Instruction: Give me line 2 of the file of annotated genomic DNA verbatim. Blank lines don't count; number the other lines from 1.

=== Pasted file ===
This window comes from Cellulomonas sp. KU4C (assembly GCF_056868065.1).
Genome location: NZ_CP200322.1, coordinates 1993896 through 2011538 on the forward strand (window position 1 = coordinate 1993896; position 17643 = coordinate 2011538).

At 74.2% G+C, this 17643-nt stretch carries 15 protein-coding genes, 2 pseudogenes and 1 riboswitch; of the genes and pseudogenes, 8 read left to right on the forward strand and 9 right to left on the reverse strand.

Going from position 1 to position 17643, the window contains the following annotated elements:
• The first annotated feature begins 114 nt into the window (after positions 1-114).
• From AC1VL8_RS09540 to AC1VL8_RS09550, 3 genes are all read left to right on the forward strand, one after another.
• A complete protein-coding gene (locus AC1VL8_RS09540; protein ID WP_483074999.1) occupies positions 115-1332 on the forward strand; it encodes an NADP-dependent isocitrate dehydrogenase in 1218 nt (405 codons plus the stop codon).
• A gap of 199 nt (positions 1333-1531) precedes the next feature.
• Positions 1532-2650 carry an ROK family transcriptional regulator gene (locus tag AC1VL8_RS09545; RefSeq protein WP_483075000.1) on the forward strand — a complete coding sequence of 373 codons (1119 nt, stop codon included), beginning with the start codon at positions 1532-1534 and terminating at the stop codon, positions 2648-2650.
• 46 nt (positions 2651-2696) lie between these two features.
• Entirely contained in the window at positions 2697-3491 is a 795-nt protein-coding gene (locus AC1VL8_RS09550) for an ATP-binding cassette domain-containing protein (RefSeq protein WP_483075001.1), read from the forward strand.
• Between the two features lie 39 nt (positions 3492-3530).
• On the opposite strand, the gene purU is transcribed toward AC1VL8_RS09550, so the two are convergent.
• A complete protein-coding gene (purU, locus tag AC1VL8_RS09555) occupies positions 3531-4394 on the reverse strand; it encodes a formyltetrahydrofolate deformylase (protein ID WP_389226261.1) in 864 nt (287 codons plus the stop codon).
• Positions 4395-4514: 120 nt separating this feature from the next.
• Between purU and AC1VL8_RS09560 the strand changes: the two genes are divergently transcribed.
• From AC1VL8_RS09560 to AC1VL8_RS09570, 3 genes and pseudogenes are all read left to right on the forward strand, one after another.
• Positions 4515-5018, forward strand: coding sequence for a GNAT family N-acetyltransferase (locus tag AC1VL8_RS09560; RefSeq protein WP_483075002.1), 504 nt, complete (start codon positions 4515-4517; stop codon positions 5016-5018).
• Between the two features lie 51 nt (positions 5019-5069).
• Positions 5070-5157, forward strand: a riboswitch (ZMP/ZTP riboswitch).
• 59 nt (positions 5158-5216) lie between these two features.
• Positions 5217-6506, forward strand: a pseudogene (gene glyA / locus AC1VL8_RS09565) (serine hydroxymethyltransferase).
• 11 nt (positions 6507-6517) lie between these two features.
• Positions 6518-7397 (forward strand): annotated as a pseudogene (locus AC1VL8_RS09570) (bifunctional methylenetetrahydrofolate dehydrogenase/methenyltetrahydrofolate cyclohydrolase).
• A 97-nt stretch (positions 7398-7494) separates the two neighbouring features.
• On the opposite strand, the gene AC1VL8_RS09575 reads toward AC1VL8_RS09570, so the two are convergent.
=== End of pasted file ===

Genome location: NZ_CP200322.1, coordinates 1993896 through 2011538 on the forward strand (window position 1 = coordinate 1993896; position 17643 = coordinate 2011538).